Take the 2-minute tour ×
Stack Overflow is a question and answer site for professional and enthusiast programmers. It's 100% free, no registration required.

The binary for the decimal -805306368 is:

11111111111111111111111111111111 11010000000000000000000000000000

However, in Javascript I get the following:

   var str = parseInt(-805306368).toString(2);
   document.write(str);

-110000000000000000000000000000

Can anyone explain how to parse the 64 bit binary string from this decimal?

share|improve this question
5  
There's a little semantic funny business in your question. -805306368 in base 10 is exactly what you're getting: -110000000000000000000000000000 in base 2. What you're looking for is the two's-complement representation. –  Carl Norum Jun 7 '12 at 17:16
    
Thanks for the clarification. –  StuR Jun 8 '12 at 14:26

2 Answers 2

up vote 5 down vote accepted

JavaScript does not use the two's-complement representation, it uses a - character in front of the string. That's because it does not know how many bits your number range has.

To get the expected result, you could invert each bit:

>>> (~-805306368).toString(2)
"101111111111111111111111111111"

Yet, javascript does all binary operations on 32-bit integers, so this won't work for bigger (or smaller) numbers and at least will be very confusing. So, you would need to implement your own formatting algorithm.

// example of to 32-bit-conversion:
>>> (~parseInt("1111111111111111111111111111111",2)).toString(2)
"-10000000000000000000000000000000"
>>> (~parseInt("11111111111111111111111111111111",2)).toString(2)
"0"

My Implementation:

String.prototype.padleft = function(len, chr){...}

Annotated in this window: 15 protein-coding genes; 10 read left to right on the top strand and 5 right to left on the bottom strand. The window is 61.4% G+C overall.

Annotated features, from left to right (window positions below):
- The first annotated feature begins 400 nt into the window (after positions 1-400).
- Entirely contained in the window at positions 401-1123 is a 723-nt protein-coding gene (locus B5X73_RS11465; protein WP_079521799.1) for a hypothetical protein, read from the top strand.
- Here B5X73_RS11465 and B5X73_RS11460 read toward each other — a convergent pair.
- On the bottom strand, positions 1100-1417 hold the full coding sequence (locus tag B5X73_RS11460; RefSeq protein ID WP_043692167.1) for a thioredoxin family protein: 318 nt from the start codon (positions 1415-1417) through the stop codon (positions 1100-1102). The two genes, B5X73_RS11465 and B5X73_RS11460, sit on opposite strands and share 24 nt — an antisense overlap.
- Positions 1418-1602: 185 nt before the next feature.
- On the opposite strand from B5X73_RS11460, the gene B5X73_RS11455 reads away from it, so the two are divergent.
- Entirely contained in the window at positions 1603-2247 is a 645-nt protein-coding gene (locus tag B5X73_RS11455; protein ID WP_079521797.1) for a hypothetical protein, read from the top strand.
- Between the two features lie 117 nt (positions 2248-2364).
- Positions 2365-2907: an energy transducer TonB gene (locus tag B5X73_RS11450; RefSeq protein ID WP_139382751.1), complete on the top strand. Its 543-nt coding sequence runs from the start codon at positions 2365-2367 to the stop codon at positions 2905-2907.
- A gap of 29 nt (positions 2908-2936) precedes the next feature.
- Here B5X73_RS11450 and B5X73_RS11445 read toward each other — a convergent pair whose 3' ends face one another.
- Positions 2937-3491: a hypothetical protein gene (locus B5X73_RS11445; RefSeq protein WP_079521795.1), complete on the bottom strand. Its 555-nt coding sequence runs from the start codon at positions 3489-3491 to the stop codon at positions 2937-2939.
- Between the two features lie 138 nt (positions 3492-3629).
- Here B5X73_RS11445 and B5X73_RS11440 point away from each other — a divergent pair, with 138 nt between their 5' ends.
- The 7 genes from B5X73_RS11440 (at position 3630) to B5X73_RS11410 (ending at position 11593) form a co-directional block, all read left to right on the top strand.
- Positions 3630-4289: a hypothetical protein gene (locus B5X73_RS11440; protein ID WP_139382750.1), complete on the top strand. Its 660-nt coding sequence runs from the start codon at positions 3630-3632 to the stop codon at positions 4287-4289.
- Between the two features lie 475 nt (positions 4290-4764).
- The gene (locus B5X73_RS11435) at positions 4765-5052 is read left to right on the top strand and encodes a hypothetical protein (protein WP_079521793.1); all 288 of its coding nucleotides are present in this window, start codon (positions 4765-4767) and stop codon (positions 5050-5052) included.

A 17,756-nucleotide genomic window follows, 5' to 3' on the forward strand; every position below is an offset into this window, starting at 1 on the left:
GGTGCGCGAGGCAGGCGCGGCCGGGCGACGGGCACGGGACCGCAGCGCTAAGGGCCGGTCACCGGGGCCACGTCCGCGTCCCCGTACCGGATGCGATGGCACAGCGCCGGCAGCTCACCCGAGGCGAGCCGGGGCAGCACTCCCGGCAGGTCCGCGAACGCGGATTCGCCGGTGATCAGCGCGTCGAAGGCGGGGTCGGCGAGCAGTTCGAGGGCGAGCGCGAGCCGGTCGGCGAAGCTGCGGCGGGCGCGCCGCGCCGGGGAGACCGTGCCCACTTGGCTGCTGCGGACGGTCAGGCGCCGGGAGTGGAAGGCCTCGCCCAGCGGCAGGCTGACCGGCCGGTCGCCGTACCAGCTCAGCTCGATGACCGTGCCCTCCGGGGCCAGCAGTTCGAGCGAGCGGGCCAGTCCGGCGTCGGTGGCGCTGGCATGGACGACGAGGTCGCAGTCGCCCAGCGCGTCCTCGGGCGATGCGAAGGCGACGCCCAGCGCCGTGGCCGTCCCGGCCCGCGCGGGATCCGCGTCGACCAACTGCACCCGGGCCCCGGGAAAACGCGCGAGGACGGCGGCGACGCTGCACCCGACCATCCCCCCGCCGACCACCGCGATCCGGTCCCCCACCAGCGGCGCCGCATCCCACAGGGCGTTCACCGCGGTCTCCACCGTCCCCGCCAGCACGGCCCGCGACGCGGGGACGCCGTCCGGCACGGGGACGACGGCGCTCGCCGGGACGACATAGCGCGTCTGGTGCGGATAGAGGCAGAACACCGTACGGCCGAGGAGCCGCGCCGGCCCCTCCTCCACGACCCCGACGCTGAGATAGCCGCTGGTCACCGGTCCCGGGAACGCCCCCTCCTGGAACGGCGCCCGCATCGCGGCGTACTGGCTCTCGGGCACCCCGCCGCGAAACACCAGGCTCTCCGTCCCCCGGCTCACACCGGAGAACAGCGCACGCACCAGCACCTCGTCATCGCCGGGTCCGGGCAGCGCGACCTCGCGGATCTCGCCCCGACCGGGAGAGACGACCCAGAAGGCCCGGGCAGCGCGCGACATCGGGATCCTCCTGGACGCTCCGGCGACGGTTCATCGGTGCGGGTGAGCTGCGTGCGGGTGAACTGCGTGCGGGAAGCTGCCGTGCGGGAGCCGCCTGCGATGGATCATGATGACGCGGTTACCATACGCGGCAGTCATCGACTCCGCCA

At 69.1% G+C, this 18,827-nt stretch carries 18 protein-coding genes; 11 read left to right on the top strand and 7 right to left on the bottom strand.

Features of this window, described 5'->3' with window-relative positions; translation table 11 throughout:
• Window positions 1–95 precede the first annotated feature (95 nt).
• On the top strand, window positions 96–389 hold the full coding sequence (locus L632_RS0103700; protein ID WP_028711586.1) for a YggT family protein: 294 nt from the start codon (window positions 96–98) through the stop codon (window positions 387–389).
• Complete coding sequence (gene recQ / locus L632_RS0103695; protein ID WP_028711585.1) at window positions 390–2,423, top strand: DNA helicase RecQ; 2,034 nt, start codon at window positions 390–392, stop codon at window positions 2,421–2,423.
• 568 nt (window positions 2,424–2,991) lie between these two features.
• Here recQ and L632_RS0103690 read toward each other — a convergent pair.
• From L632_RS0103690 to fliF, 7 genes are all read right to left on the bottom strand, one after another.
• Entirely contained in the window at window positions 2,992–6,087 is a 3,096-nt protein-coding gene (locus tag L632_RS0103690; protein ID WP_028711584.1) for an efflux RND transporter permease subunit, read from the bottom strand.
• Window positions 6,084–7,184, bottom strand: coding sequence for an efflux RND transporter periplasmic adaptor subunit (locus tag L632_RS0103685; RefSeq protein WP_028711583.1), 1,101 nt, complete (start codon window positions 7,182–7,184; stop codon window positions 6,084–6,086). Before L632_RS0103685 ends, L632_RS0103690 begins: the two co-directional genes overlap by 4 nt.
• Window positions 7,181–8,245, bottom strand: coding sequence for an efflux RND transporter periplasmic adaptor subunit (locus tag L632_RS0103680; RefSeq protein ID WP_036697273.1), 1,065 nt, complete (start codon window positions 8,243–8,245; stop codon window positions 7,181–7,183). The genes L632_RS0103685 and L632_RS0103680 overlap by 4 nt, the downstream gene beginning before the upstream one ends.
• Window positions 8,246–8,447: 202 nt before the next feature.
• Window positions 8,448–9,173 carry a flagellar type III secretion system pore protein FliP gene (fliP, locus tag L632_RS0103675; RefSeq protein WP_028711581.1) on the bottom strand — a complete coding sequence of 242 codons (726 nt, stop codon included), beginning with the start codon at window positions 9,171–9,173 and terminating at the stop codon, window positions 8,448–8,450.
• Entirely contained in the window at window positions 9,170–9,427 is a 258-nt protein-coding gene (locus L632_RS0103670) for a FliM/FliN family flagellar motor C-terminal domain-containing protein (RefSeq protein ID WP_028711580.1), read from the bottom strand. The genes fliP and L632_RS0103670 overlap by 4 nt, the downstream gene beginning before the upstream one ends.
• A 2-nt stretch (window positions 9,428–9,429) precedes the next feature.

function get64binary(int) {
    if (int>=0)
        return int
          .toString(2)
          .padleft(64, "0");
    // else
    return (-int-1)
      .toString(2)
      .replace(/[01]/g, function(d){return +!+d;}) // hehe: inverts each char
      .padleft(64, "1");
}
share|improve this answer
    
Yes, this is exactly what I was after. Thanks. –  StuR Jun 7 '12 at 17:34
    
No, wait, that's one's complement... –  Bergi Jun 7 '12 at 17:41
    
I've just realised the same. What I expect to be returned is "11010000000000000000000000000000" (the first 32 bits) –  StuR Jun 7 '12 at 17:48
    
Ok, any pointers on implementing my own formatting algorithm - or an example in another language I can use for guidance? –  StuR Jun 7 '12 at 18:00
    
Perfect, your function works great. Thanks very much for your help, if Carlsberg did answers.. :) –  StuR Jun 7 '12 at 19:30

You can use parseInt() again. It has an optional second parameter, that enables you to specify the radix (or base) of the number in the string you are trying to parse.

Such as: parseInt("-110000000000000000000000000000", 2) // gives -805306368

share|improve this answer

Your Answer

 
discard

By posting your answer, you agree to the privacy policy and terms of service.

Not the answer you're looking for? Browse other questions tagged or ask your own question.